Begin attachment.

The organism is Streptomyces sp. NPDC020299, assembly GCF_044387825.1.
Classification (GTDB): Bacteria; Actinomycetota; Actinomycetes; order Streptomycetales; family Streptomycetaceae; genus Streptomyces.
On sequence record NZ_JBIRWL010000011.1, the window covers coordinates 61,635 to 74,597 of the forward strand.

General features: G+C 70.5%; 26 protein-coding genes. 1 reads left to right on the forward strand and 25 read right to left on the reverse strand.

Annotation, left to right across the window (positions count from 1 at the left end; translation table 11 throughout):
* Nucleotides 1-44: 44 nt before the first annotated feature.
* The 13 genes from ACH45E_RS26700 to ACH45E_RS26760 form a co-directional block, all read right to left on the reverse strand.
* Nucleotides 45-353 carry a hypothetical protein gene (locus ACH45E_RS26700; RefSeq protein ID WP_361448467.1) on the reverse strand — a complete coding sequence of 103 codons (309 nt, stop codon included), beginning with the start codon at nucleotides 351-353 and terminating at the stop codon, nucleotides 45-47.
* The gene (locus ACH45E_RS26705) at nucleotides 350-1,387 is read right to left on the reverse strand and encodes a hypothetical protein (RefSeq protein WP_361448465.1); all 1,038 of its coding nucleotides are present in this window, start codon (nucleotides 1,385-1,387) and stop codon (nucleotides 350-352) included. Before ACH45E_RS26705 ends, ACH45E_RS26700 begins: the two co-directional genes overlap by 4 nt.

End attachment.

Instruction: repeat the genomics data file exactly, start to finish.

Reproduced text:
The organism is Streptomyces sp. NPDC020299, assembly GCF_044387825.1.
Classification (GTDB): Bacteria; Actinomycetota; Actinomycetes; order Streptomycetales; family Streptomycetaceae; genus Streptomyces.
On sequence record NZ_JBIRWL010000011.1, the window covers coordinates 61,635 to 74,597 of the forward strand.

General features: G+C 70.5%; 26 protein-coding genes. 1 reads left to right on the forward strand and 25 read right to left on the reverse strand.

Annotation, left to right across the window (positions count from 1 at the left end; translation table 11 throughout):
* Nucleotides 1-44: 44 nt before the first annotated feature.
* The 13 genes from ACH45E_RS26700 to ACH45E_RS26760 form a co-directional block, all read right to left on the reverse strand.
* Nucleotides 45-353 carry a hypothetical protein gene (locus ACH45E_RS26700; RefSeq protein ID WP_361448467.1) on the reverse strand — a complete coding sequence of 103 codons (309 nt, stop codon included), beginning with the start codon at nucleotides 351-353 and terminating at the stop codon, nucleotides 45-47.
* The gene (locus ACH45E_RS26705) at nucleotides 350-1,387 is read right to left on the reverse strand and encodes a hypothetical protein (RefSeq protein WP_361448465.1); all 1,038 of its coding nucleotides are present in this window, start codon (nucleotides 1,385-1,387) and stop codon (nucleotides 350-352) included. Before ACH45E_RS26705 ends, ACH45E_RS26700 begins: the two co-directional genes overlap by 4 nt.